"No one has seen God at any time. If we love one another, God abides in us, and His love has been perfected in us. By this we know that we abide in Him, and He in us, because He has given us of His Spirit. And we have seen and testify that the Father has sent the Son as Savior of the world. Whoever confesses that Jesus is the Son of God, God abides in him, and he in God. And we have known and believed the love that God has for us. God is love, and he who abides in love abides in God, and God in him. Love has been perfected among us in this: that we may have boldness in the day of judgment; because as He is, so are we in this world. There is no fear in love; but perfect love casts out fear, because fear involves torment. But he who fears has not been made perfect in love. We love Him because He first loved us."

1 John 4:12-19

Thursday, 27 March 2014

Day 25: Black Eyed Pea Salad - Σαλάτα με Μαυρομάτικα Κουκιά - March 27, 2014

We often refer to the recipes of Diane Kochilas.  Lately, we have been using Country Cooking of Greece as our "go to" book.  The recipes are reliable, tasty, and easy to follow.  If there is one thing we know, when we want to try something new, Kochilas is an author to read for instructions!

Many times before we have made bean salad.  We have made them with canned beans, dried beans, even the pre-made bean salad in a jar, and we "doctor it" to be our own.  We have always considered other ways to make bean salad a little more interesting, without being too pungent with vinegar.  Well, we found a recipe that was lovely and light.  The dill and the garlic in this recipe blend together so nicely, it tastes elegant and you don't realise how easy it really can be to make!  This is good for using the black eyed peas in a way that is not soup.  They bring their own colour to the dish, so you do not need a variety of beans to make this one pretty!

One note of mention, if you are using the dried black eyed peas, you should start this recipe the day before to soak the beans.  Soaking beans of any kind will cut down the amount of cooking time by half.  If you don't soak them that's fine, just allow for the extra boiling time needed to make sure the beans are not at all crunchy.

For this recipe, you will need the following:

2 cup dried black eyed peas
1 onion, chopped
2 cloves garlic, minced
1 1/2 cups dill fronds
1/2 cup oil
2 to 3 TBSP red wine vinegar

If you have soaked the peas or not, you still have to boil them.  Start them in cold water and bring it up to a boil.  Allow the peas to boil in this water for about 15 minutes.  You will see the water turn a murky blackish colour, and that is when you know you must change the water.  The water turning grey and murky is a sign tat some of the starches are coming out of the peas and less gas in your system!  It is a good practise to rinse beans a few times while boiling, specifically to save you the gassy after effects!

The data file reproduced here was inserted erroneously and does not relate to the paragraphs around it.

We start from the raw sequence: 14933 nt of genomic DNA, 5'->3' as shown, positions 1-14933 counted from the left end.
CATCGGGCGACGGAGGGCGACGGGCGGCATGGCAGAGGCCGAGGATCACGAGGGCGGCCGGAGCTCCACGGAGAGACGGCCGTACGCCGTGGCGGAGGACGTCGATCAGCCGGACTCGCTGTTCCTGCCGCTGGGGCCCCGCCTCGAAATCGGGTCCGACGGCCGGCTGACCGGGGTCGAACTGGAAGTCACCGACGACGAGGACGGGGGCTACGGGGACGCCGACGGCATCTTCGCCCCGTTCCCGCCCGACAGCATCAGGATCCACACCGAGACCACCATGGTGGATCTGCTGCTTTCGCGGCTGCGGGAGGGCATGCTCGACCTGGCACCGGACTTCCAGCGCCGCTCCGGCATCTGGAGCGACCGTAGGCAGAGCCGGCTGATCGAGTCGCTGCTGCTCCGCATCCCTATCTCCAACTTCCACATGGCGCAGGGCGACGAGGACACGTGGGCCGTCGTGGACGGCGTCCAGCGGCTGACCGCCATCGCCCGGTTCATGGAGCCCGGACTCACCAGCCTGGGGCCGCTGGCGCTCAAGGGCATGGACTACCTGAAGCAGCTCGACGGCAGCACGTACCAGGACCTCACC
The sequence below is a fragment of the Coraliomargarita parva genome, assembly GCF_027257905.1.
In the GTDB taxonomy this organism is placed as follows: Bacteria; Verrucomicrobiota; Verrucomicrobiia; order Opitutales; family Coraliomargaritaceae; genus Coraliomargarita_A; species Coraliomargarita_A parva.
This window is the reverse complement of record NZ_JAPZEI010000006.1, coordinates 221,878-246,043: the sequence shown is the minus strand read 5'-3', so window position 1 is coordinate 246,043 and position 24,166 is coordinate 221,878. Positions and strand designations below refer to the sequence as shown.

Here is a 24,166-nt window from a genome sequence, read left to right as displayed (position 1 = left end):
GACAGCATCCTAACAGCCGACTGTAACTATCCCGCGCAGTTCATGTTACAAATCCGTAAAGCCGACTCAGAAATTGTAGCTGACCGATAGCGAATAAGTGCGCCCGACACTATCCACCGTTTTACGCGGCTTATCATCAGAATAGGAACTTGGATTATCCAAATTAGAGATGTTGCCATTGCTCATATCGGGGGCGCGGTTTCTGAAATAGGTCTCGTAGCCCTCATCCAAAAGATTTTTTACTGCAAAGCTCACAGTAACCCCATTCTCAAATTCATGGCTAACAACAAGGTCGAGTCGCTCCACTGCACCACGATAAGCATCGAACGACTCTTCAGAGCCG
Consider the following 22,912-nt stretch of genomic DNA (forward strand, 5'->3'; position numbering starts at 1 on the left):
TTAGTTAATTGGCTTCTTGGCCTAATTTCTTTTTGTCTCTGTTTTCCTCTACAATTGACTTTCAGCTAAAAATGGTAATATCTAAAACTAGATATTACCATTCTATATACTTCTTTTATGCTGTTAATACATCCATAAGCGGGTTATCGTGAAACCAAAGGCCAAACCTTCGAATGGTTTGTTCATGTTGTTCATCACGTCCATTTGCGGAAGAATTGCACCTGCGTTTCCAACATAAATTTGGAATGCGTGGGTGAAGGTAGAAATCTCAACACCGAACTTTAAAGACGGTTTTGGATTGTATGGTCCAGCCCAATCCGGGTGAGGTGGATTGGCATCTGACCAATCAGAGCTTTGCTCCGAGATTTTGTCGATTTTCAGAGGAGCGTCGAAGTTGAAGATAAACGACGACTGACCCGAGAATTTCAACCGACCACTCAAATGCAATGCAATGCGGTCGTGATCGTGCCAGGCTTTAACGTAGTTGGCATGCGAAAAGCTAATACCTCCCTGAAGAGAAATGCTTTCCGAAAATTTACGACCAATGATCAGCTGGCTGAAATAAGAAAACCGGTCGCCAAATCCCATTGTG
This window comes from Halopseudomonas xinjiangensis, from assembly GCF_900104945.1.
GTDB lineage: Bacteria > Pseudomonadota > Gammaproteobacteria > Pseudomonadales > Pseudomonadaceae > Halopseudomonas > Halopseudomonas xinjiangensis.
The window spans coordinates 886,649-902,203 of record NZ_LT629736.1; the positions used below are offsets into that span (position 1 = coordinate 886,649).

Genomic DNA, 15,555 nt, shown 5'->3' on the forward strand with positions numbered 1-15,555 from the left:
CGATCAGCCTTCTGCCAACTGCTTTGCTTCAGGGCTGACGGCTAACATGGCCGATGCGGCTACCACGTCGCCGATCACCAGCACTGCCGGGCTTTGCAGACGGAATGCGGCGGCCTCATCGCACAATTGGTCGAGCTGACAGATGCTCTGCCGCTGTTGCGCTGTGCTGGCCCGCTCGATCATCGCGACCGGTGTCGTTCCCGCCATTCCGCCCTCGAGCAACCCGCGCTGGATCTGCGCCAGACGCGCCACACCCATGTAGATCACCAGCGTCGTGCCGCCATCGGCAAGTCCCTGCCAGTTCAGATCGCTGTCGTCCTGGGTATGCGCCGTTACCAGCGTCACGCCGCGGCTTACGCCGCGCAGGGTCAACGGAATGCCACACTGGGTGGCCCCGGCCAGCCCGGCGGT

So, strain the peas from the dark water and rinse them well.  Return them to the pot with fresh water, and bring it all back to a boil again for another 10 minutes. This time, you will notice the water will be cloudy, but not as blackish and murky.  You will still see that it is tinted, and that is how you will know it is time to strain the peas and change the water.  After about 10 minutes, drain the water and strain the peas. Rinse the peas well, and put them back in the pot with fresh water.

On this third time boiling, add about a tablespoon of salt to the water and bring it all back to a boil unit the peas are soft and buttery.  The salt will help break down the rest of the starch, and will add a bit of flavour to the dish.  Notice there is no other salt in the recipe.

You want to make sure that all the black eyed peas are cooked through the centre, and that they are soft.  There is nothing worse than biting into a raw bean!  Sometimes, the skin off the black eyed peas will start to peel off, or peel away from the heart of the pea.  Do not worry about that, just keep them all in the sieve to use.

Allow the peas to cool to a temperature that you can comfortably handle with bare hands.  It is not that we are using our hands to mix, but you want the black eyed peas cool enough so they do not cook the remainder of the ingredients.

Now, let's prepare the remaining ingredients.

Chop the onion into a fine dice.  That means that the pieces of onion are as small as the black eyed peas.  You do not want big onion pieces with little beans.  So, cut them about the same size as the peas.   Put the onions in a mixing bowl.